2. If you were to see a great gushing stream, and decide to stick your hand in it to push the water and make it flow better, what would happen?

    Even as you moved your hand through the water, the water behind your hand would find it an obstacle to its direct progress, and the water in front of your hand could go no faster because of the weight of water in front of it, and if anything would falter because your hand, the obstacle, is preventing the water behind it from steadily pushing it on.

    You would be messing with the currents, messing with the flow. The same is true of creativity, but it is the hand of self-consciousness, of fear, of stress….we try to meddle with the creativity (be it ‘writing philosophy or responding to new situations’) because we are focused on the outcome, be that social or professional, or egotistical! And in so doing, we obstruct exactly the creativity we want.

    As David pointed out, too much preparation is counter-productive, again it is obstructing, it is trying to mould what cannot be moulded. And as he also said: be yourself. So, in conclusion, your creativity is there, your job is not to mess with it, and a big part of that is being as much in the moment as possible, enjoying the wonderful flow, because it is the most amazing thing. One of my philosophy tutors used to bemoan the final exams every year because, in his view, ‘they got in the way of learning’….

    P.S. I saw a card the other day, it read: ‘Be yourself. Everybody else is already taken.’

  3. I’m finding responding a bit difficult. I do think we’re learning that commonsense about how humans work can be extremely misleading. In our psychology of philosophy page we have a reference to work by Dweck. She says a lot of people think that doing really well at something requires a kind of talent and if one doesn’t have it, then one just can’t do it. In contrast, she argues that achievement takes a lot of hard work. It isn’t in general the case that some people can just wing it and get it right much the time.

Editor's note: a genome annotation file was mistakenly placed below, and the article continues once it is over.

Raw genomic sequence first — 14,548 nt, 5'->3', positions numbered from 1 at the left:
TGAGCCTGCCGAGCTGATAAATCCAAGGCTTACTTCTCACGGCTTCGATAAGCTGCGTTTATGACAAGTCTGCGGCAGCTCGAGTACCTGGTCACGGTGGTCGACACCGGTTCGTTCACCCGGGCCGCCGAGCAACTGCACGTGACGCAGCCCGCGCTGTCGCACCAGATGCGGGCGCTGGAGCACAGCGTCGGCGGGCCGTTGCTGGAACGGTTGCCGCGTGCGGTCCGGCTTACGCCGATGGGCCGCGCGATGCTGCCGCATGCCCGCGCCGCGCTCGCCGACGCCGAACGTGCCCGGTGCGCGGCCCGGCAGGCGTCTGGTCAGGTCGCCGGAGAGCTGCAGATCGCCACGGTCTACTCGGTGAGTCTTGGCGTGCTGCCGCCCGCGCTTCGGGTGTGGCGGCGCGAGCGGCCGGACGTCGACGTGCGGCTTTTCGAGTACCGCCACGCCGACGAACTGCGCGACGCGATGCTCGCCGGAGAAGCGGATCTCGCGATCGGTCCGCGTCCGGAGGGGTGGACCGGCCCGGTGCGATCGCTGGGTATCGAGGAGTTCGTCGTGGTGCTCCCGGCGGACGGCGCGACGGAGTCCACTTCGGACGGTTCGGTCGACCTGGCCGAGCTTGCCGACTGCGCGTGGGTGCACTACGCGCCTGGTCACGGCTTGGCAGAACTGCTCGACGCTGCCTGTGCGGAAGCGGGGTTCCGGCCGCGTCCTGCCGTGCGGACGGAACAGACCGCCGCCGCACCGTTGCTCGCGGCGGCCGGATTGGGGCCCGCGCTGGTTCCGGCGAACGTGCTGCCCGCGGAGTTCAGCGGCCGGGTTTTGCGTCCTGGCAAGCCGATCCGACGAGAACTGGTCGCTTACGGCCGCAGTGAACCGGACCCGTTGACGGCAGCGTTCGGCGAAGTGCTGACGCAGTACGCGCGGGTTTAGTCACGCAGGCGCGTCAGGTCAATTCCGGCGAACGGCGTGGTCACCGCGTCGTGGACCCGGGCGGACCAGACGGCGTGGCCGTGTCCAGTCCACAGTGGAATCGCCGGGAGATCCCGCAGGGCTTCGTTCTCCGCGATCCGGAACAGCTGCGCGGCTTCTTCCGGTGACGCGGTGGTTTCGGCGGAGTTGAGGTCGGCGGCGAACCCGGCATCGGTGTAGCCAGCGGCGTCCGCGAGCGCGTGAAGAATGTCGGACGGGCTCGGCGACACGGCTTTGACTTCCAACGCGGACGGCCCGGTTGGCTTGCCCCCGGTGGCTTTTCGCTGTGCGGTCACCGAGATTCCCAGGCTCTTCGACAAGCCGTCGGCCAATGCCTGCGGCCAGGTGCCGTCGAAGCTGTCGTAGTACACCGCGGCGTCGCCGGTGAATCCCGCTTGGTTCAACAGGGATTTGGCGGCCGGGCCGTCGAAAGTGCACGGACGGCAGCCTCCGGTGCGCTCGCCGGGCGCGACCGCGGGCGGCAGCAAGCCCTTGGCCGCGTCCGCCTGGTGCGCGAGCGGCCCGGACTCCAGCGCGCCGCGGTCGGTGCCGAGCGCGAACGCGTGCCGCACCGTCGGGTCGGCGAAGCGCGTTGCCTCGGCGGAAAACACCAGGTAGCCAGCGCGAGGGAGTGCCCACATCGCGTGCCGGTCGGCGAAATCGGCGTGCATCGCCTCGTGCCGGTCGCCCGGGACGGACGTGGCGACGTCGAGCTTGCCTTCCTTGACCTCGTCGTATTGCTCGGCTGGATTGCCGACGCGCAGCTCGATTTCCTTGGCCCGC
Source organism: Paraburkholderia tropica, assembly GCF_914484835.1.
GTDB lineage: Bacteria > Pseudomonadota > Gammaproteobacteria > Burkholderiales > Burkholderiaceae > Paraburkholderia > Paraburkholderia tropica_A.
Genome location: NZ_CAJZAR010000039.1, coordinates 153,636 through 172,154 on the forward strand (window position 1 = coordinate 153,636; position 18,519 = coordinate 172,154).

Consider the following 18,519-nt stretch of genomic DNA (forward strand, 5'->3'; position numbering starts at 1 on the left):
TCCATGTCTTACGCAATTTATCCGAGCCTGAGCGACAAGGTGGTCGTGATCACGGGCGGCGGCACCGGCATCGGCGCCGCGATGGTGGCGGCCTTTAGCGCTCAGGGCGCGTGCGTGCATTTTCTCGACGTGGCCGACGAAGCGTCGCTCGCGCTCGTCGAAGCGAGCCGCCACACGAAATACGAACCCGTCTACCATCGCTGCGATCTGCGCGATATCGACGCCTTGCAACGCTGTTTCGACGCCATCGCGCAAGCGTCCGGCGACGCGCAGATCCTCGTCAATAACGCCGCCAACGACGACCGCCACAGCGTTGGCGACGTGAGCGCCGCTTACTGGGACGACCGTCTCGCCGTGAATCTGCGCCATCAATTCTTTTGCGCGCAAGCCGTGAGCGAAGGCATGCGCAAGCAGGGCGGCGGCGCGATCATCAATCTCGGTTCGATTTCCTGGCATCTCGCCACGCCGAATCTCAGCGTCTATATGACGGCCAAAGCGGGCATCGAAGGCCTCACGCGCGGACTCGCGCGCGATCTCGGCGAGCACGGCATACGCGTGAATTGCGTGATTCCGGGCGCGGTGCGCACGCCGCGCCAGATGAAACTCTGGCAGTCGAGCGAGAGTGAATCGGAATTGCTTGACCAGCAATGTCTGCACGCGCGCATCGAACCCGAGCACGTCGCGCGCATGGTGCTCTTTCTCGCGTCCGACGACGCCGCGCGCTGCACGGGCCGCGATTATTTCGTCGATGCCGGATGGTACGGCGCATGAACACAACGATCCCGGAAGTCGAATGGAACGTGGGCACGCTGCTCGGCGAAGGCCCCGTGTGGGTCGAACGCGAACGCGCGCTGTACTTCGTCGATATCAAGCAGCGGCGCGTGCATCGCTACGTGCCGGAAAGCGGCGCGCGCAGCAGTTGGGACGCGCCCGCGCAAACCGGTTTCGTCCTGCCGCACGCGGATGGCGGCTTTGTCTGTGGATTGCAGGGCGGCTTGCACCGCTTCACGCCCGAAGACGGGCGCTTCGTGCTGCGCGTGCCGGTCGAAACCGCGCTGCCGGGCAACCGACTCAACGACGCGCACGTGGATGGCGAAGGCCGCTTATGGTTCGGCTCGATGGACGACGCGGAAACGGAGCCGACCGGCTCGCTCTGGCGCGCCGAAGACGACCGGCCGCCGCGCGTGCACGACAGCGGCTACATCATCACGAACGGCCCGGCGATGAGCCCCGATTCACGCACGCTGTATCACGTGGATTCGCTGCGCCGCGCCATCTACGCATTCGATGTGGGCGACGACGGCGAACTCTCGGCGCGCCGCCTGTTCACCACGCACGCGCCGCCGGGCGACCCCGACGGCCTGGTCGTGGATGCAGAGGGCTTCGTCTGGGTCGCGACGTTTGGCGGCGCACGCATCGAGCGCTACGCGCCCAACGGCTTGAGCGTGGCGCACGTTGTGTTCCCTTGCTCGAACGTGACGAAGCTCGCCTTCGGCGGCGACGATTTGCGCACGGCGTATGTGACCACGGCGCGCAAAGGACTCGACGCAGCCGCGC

People who are excellent generally spend an enormous amount of time working at it. And in all sorts of cases, practice is absolutely central. Presumably few lawyers would walk into a courtroom without the facts of the case readily available, and they are going to do a much better job if they have enough experience to foresee questions and problems, and have an pretty good idea of how to answer them.

    Of course, we can work oneselves into a very stressed out state by practice. One way to do it, at least in my case, is to keep saying to oneself “O I’ll never be any good at this, look at all my mistakes” and so on. It’s essential that one works to see how much one is learning, what gaps are getting revealed that one can close, and so on.

    David, I wish someone had brought these sorts of issues, and the possibility of solving them, to me much earlier in my life. I worry that your comments, “I often go into (potentially stressful) meetings (and other situations) cold and just try to be myself. Sometimes this works very well, and sometimes it bombs miserably. Of course, much really depends on the situation, the people involved, etc.” is a statement of a problem. Of course, I don’t know the proportion of failure to success, but you want to try to find ways to make the proportion of successes pretty high, if they aren’t already. Mind you, academics are particular difficult people, all too often. And philosophers are trained to think about why something isn’t right, which is actually fairly irritating if you are trying to get something done.